I have to be honest, I didn’t know what a ‘Cheniere’ was, but he gave me the address and said they’d be there, so I was all set.

I spent Saturday getting my gear ready and making final plans.

I got up about 4:30 AM Sunday morning and started out. I had never driven this far west, so it was an interesting drive – not bad at all. When I arrived at the address that Jack had given me, I was surprised to see that “Cheniere” was a high security refinery!  I was thinking; “Oh, great, I’m never getting in here!”

However, I had come this far so I decided I may as well give it a shot. I entered the visitor center and told the woman behind the glass that I was there to go to the lighthouse and that she should have an email about it. I’m thinking; “No way this is going to work out.”

To my surprise, she just asked to see my driver’s license and told me to go to the guard shack at the gate right next to the visitor’s center. Jack had done exactly as he said he would! The next guard at the shack, just jotted down my license plate number and told me to proceed to gate 3 where my escort would be.

It worked! I was in!

I made my way down the short road to gate 3 where I was met by armed security and told that my escort would be along shortly. While we waited, he told me about some other historical sites that I might be interest in on the Texas side. He was very nice as well!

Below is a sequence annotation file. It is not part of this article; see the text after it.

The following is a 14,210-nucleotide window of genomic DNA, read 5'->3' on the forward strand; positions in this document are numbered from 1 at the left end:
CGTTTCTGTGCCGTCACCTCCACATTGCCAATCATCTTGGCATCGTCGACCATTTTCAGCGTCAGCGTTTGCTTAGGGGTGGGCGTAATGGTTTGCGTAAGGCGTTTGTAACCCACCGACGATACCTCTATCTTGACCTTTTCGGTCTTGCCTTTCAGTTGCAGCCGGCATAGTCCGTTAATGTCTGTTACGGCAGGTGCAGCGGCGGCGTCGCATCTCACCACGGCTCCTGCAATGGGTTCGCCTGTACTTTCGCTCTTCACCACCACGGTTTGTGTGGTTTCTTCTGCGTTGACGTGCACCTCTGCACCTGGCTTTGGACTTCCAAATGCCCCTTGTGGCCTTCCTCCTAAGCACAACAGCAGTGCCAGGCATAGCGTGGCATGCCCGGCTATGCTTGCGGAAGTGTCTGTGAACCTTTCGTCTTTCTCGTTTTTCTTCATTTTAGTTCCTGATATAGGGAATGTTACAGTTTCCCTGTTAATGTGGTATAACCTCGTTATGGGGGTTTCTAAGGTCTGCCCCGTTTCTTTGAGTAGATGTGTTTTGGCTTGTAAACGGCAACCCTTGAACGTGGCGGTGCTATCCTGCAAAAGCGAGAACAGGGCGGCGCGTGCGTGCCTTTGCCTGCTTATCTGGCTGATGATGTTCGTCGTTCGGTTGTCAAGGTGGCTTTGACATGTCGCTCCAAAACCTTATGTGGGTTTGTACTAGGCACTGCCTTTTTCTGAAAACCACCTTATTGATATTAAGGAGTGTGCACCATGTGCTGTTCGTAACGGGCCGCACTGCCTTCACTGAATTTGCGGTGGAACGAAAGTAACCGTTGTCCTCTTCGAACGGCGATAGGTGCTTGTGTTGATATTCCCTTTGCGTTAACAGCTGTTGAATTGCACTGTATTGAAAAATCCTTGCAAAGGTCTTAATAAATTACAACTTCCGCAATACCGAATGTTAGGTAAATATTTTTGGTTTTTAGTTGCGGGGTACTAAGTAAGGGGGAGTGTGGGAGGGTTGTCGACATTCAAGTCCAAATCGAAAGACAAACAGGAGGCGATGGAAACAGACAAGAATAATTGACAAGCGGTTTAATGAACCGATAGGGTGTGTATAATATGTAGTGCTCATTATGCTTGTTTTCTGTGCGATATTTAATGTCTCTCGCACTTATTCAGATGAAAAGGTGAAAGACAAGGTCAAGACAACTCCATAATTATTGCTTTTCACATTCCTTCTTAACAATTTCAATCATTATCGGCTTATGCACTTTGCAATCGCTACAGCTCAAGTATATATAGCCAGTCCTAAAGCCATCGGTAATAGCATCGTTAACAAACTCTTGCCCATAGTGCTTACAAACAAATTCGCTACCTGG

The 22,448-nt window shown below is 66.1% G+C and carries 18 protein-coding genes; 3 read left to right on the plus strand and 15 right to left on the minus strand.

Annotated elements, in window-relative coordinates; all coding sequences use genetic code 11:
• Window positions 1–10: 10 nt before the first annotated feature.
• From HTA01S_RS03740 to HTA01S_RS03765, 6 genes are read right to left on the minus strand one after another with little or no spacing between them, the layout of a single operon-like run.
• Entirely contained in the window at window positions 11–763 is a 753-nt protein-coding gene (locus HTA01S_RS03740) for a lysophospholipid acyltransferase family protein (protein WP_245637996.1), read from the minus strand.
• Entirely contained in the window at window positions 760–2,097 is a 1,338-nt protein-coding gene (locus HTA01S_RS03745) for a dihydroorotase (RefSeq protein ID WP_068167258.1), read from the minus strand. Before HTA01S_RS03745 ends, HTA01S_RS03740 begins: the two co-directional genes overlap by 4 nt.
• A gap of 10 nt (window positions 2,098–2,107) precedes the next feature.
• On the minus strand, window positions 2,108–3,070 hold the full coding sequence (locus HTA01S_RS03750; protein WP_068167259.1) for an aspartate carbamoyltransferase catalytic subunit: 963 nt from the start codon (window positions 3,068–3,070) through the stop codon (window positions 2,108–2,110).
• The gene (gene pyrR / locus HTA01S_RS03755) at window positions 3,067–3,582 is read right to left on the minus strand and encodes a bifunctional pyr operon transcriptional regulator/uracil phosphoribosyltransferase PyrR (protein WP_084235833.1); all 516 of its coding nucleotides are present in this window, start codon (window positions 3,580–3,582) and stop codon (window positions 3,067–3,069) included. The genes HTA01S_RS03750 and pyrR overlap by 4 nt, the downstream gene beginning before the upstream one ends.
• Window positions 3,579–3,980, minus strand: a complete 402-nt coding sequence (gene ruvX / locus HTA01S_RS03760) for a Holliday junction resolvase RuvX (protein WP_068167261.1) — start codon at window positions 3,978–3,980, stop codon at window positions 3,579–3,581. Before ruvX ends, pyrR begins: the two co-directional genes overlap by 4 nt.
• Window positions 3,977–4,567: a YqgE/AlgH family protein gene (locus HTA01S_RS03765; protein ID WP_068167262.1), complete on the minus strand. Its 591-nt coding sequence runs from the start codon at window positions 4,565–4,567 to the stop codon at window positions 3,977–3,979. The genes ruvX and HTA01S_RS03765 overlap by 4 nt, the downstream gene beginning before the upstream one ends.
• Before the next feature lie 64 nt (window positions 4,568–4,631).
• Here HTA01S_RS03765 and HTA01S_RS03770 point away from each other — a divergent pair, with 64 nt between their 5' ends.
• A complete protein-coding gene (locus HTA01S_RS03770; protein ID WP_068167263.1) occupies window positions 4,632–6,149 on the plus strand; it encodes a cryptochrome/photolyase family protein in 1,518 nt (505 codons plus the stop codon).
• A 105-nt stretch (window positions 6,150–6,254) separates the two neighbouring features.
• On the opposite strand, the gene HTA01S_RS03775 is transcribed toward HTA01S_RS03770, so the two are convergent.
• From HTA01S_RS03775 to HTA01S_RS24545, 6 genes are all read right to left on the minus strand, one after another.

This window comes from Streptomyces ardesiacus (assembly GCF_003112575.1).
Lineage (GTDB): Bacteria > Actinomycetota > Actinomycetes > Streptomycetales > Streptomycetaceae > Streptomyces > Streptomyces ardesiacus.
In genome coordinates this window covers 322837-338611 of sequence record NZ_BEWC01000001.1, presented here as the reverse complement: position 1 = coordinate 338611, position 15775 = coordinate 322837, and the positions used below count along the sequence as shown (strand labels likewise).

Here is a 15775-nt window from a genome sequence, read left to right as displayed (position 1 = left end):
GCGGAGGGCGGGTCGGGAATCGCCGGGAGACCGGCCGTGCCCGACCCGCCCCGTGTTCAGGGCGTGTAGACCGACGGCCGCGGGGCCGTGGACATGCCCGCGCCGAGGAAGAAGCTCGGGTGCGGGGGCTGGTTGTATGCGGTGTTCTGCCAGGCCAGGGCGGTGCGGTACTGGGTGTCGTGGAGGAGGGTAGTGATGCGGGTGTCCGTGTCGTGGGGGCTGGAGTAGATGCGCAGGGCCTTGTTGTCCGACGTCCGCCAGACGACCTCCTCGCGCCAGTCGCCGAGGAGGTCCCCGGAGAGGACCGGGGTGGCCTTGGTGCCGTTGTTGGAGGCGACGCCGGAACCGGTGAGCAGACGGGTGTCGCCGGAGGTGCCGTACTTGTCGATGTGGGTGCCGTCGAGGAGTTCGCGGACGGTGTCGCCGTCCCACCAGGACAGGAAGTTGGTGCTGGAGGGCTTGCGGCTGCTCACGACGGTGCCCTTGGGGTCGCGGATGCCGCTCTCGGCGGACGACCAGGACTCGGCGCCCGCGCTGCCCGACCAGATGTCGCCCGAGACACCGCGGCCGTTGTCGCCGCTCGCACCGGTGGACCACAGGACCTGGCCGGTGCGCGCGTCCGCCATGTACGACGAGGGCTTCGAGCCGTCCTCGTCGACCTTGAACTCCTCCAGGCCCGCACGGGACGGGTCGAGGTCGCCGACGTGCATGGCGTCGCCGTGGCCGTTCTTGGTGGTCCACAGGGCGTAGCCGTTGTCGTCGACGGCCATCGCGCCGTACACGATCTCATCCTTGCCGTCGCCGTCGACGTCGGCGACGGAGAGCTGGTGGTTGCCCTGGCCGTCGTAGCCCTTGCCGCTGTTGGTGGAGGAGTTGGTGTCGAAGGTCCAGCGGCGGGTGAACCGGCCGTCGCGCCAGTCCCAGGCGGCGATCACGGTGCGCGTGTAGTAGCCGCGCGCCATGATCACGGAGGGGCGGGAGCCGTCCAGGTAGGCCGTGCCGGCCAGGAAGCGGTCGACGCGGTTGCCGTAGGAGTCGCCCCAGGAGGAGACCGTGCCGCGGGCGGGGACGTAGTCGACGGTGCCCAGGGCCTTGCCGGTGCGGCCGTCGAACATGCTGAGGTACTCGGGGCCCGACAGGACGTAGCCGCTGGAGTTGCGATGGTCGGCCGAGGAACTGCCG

Sure enough, another guard in a pick-up truck pulled up and guided me to the gate. He opened it and motioned me to go on in! I have to admit I was concerned about driving my Mustang back there, but the road wasn’t bad at all. I didn’t go all the way to the very end, but stopped at the last little turn. That last short bit seemed a bit muddier and ‘softer’ than the rest. I was plenty close enough and just walked to the end. I couldn’t believe I was this close to this lighthouse.

I spent the next hour or so (probably longer, but time flies when you’re having fun!).
I took photos with my main camera and shot video and still images from my drones. I’ll be working on that video very soon.

After I was finished by the lighthouse – I wasn’t actually ready to go, but I could see the rain was coming and I didn’t want to have any issues getting back out.